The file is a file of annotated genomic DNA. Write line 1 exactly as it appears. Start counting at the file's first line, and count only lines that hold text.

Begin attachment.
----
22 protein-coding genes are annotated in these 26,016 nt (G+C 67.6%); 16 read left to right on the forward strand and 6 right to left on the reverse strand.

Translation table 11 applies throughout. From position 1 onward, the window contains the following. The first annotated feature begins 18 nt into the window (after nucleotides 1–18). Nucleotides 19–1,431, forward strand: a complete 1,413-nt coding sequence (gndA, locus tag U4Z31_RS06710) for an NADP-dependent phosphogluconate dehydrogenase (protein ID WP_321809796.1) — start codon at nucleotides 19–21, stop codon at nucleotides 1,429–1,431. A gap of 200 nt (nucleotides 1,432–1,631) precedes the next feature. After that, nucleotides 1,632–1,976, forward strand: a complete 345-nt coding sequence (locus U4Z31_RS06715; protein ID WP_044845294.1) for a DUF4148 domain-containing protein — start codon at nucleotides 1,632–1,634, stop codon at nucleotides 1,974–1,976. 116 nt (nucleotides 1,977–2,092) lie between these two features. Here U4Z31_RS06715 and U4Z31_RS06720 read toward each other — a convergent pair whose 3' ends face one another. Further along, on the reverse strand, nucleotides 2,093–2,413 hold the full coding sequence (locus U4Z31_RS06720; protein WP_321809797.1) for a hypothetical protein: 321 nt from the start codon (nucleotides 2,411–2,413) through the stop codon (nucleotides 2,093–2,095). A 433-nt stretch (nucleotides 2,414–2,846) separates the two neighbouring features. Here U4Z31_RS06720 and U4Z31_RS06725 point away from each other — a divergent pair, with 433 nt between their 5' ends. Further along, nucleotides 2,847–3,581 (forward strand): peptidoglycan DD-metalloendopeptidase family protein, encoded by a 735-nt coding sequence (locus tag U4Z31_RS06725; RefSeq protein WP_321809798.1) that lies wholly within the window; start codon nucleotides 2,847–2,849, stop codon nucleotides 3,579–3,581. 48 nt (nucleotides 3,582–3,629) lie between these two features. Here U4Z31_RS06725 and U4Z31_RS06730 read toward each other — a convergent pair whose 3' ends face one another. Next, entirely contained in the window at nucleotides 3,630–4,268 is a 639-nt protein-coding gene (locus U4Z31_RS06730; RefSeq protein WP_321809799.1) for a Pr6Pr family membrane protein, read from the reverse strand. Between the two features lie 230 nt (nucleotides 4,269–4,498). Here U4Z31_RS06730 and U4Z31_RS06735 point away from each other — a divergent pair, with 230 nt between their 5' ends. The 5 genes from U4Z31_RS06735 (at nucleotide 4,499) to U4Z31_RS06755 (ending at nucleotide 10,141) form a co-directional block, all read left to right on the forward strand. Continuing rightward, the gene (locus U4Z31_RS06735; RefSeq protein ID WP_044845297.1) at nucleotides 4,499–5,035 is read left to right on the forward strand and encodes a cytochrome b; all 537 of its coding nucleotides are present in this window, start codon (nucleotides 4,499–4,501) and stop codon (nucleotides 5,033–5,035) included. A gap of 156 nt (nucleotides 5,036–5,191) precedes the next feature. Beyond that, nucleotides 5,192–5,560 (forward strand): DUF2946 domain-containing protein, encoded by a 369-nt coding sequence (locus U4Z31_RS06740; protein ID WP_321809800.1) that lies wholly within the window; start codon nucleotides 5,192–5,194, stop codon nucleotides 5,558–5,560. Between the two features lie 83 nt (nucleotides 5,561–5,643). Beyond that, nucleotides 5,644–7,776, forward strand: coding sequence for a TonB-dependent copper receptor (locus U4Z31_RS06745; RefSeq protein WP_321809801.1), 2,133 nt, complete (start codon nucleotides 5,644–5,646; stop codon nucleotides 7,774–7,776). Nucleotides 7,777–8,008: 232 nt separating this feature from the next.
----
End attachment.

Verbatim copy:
22 protein-coding genes are annotated in these 26,016 nt (G+C 67.6%); 16 read left to right on the forward strand and 6 right to left on the reverse strand.